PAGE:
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Blow Hard

New Mexico has plenty of wind to sell, but how will it get there from here?

March 17, 2010, 12:00 am

Even without the question of transmission, it can take a long time to develop a wind farm, from conception to actually building one can last five to 10 years, according to Jeremy Lewis, a clean energy specialist with the New Mexico Energy, Minerals and Natural Resources Department’s Energy Conservation and Management Division, who also coordinates the state’s Wind Working Group.

Tall and thin, with a commuter’s bike propped up against his office wall, Lewis is a former Peace Corps and AmeriCorps worker who focuses on everything from solar tax credits to clean fuels.

“It’s tricky,” he says. “It’s one thing to say, ‘It would be great to put a wind farm here,’ but it’s another thing to actually do it. It’s very complicated and there are a lot of policy and legal issues.”

The role of the working group is to bring together various stakeholders, ranging from lawyers, government representatives and large-scale developers to local business owners, regional planning organizations and concerned community members.

Phillip Box is one such community member: He’s a rancher and the board chairman of the Hudson/Revuelta Land Association. Using the successful model established by landowner associations in Wyoming, Box and others are working together to negotiate with developers and investors working on wind farms. All told, there are more than 20 landowner associations in the state focused on wind development. They have 2,000 members, he says, and represent approximately 2 million acres of private land in New Mexico.

As far as Box is concerned, farmers and ranchers should be on board with wind. Leasing land to wind farm developers, he says, offers farmers and ranchers additional income—something that can’t be taken for granted as farming and ranching communities struggle to stay afloat. Some landowners may even become co-owners of projects, he says, receiving royalties off the wind produced by turbines on their lands.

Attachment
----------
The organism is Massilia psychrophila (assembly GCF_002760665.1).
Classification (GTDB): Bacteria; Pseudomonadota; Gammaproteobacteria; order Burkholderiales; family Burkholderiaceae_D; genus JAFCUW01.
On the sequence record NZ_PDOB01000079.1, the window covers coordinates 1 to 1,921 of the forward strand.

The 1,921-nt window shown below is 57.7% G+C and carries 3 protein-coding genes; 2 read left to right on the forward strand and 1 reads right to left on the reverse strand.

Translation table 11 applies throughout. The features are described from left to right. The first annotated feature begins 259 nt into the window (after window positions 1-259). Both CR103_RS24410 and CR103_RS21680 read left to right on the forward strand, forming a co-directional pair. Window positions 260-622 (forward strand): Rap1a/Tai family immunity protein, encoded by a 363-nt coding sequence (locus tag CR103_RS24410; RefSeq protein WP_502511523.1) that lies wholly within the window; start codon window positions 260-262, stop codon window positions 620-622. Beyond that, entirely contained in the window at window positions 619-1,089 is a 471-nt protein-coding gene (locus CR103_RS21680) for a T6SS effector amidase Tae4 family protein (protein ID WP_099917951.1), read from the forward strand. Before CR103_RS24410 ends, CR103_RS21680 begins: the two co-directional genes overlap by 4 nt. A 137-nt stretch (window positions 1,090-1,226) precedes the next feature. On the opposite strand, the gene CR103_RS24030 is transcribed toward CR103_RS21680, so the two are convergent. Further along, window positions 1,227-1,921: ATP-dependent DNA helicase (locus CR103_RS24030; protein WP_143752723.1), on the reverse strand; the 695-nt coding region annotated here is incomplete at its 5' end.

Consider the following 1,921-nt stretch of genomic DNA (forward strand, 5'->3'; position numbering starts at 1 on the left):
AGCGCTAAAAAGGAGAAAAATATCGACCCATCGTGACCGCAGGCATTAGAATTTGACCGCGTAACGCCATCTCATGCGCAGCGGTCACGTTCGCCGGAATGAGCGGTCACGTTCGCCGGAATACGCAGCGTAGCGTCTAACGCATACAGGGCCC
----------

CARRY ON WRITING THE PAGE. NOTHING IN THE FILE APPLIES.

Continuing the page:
“Once they’re built, the cattle can graze underneath and there’s very little loss of usage of the land as far as ranging,” he says. “It’s just another revenue stream—and a lot of people are then able to hold onto their land and continue that lifestyle.”

Indeed, despite the limitations, the wind industry is already helping New Mexico’s economy, Robb Hirsch, who owns the Santa Fe-based company Windforce, says. Wind farms create short-term construction jobs as well as long-term maintenance and operation positions. Revenue from the electricity generated helps rural counties develop their local economies, he says, and projects located on state trust lands create revenue for schools and hospitals.

Wind can still grow exponentially, Hirsch says—but only if the public collaborates and cooperates with the private sector.

“If we continue to embrace conventional industry, the damage to the environment will be much more than from the renewable sources we’re talking about,” Hirsch, who is also executive director of the nonprofit Climate Change Leadership Institute, says. “The bottom line is we have to do a lot of things differently.”

While national leadership flails, failing to rein in greenhouse gas emissions from the fossil fuel industry, set taxes or limits on carbon emissions, or even set up a cap-and-trade program, states must again take the lead on renewables—just as they did by setting statewide renewable portfolio standards.

“If we’re going to sit and wait for an energy policy that’s robust and responsible, we’re going to be waiting a long time, and we’ll be leaving the consequences on the backs of future generations,” Hirsch says.

“We as a state need to lead because we can take it to a whole other level,” he says. “There are opportunities right here in front of us, we just need to take advantage of them.”  SFR


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